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I understand that the meaning of the phrase “as of” is time related, e.g.: takes effect as of July 1.

But while looking up on in Collins Dictionary, I found a use of "as of" that didn't make sense to me. In #13, it says: “as of a statement or action”.

The same situation I found in #20: ”as of a mechanical operation”.

In #28 I found a similar phrase: ”as on stage”.

I have trouble in understanding these three definitions, so would you please explain their meaning?

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I think you are confused between as of whole as a preposition and as and of as two separate words!

as of (preposition) - from that time

Now...

used to indicate the basis, grounds, or cause, as [of a statement or action] - of here means about that statement/action.

As of (something) can also mean someone's something in that context/condition.

The example of other as of...

For I heard a cry as of a woman in labor, The anguish as of one giving birth to her first child, The cry of the daughter of Zion gasping for breath, Stretching out her hands, saying, "Ah, woe is me, for I faint before murderers - Jeremiah 4:31 (Bible)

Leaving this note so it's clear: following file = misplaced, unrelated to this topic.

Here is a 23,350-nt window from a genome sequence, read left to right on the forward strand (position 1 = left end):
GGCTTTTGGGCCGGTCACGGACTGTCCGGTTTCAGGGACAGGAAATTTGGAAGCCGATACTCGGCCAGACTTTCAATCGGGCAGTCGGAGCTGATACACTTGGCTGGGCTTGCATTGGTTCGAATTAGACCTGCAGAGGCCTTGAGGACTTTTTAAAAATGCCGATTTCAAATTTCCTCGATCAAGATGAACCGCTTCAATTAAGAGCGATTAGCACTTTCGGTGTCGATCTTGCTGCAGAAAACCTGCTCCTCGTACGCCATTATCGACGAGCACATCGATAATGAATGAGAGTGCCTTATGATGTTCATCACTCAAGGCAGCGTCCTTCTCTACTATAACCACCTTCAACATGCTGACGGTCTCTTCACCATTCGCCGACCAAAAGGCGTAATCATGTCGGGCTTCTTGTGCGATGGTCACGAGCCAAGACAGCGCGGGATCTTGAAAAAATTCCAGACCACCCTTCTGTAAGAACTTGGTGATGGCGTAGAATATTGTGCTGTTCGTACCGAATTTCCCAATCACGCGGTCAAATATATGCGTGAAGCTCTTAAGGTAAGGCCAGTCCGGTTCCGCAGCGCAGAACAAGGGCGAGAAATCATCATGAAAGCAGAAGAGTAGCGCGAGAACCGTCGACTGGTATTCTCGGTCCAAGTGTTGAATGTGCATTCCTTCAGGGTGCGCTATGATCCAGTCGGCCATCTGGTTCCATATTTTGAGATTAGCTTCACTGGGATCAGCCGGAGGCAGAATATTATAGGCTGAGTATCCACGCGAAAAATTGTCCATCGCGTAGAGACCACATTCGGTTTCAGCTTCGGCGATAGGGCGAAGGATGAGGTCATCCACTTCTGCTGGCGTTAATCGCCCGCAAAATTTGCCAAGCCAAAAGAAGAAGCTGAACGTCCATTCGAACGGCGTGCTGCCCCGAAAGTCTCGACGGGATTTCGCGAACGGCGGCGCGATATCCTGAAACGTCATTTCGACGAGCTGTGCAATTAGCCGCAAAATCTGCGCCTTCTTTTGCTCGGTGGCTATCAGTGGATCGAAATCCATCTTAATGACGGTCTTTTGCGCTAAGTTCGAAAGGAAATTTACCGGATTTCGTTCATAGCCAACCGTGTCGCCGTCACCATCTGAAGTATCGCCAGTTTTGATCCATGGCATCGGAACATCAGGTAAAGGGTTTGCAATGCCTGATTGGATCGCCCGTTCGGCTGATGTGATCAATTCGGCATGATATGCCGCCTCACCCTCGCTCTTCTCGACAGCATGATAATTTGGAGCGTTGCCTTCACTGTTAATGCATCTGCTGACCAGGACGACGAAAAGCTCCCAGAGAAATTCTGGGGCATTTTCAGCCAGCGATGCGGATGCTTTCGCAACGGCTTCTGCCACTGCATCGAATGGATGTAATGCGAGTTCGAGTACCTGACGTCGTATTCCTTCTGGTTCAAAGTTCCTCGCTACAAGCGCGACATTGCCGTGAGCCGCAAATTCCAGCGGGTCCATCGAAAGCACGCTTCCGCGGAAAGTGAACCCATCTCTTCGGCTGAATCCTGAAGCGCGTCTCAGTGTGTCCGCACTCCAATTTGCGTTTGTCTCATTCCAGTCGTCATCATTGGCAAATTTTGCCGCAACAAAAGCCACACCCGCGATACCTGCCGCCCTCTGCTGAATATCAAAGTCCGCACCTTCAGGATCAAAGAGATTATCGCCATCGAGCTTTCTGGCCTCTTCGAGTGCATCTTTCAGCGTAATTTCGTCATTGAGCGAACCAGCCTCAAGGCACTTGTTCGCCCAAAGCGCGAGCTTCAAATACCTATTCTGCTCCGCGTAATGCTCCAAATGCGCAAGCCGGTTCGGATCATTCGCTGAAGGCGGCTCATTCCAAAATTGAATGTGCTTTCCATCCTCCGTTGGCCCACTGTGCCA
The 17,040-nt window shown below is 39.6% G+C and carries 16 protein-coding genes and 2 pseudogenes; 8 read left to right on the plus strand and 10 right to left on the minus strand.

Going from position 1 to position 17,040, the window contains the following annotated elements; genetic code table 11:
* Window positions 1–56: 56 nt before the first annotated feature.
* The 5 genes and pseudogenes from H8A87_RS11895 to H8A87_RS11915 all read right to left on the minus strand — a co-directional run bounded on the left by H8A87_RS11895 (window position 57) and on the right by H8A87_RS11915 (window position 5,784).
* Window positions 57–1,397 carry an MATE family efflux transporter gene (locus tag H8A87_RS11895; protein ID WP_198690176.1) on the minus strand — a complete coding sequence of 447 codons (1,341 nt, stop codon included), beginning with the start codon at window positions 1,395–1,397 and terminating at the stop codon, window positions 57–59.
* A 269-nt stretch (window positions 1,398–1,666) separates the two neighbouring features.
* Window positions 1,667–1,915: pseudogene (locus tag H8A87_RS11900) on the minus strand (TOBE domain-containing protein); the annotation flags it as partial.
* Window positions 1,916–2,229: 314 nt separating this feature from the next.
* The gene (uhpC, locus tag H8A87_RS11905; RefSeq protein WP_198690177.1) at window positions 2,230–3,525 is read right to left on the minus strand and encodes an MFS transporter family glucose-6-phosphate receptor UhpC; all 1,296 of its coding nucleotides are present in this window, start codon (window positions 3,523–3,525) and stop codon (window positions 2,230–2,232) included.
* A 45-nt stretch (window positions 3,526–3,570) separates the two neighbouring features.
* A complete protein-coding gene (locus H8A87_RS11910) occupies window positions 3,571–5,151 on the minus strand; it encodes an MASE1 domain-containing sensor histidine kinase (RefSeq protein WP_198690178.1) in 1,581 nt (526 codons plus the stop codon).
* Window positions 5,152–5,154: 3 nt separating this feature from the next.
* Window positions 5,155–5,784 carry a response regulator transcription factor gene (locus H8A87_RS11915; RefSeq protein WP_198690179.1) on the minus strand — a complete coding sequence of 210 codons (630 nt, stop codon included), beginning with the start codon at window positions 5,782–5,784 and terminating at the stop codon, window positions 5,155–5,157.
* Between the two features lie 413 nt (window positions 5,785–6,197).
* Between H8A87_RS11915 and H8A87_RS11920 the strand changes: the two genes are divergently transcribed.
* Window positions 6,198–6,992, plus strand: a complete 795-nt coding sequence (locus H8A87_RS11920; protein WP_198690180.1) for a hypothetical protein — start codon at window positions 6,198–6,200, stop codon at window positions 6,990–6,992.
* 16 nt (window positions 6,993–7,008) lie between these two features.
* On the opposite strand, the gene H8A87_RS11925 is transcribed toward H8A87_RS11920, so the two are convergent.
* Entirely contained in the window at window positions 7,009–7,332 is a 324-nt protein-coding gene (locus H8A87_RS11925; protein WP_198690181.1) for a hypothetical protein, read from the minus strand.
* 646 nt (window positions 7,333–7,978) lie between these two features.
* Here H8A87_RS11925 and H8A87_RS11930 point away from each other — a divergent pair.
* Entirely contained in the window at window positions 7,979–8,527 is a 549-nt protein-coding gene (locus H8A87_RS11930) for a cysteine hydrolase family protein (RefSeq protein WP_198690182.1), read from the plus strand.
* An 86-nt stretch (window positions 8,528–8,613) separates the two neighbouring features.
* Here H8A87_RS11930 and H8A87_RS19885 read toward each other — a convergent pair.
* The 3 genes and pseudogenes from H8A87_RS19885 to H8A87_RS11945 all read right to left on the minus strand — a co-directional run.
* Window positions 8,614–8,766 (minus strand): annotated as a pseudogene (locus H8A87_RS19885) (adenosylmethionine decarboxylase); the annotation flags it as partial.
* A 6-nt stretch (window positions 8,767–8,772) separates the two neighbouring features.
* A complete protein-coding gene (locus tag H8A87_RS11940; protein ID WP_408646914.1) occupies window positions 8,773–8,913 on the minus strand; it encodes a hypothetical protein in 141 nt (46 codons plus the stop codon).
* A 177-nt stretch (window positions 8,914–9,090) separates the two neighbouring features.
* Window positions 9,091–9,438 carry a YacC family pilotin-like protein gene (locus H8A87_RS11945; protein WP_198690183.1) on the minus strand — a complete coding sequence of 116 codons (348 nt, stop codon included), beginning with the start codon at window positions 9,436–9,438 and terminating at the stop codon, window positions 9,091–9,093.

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    Yes, you’ve got my confusion! – Lucian Sava Apr 9 '14 at 12:01
  • @LucianSava I understand you well then ;) – Maulik V Apr 9 '14 at 12:02
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"as of" you can read as a short form of:

"as we would say about the following".

That meaning is certainly not time-related; "of" here means "about".

If we look, for instance at you #20: (Keeping in mind we are talking about the adverb on here!)

in the position or state required for the commencement or sustained continuation, as of a mechanical operation ⇒ the radio's been on all night

Dictionaries leave out a lot of text because it would become very repetitive. The full explanation here would read:

"on", as an adverb, can also mean "in the position or state required for the commencement or sustained continuation", as we could say about a mechanical operation ⇒ the radio's been on all night (meaning, the radio has been is a state required for sustained continuation of the radio's function).

As for #28:

performing, as on stage ⇒ I'm on in five minutes

"on", as an adjective, can be used to mean "performing", as people do on a stage ⇒ I'm on in five minutes, meaning I will be performing on stage in five minutes.

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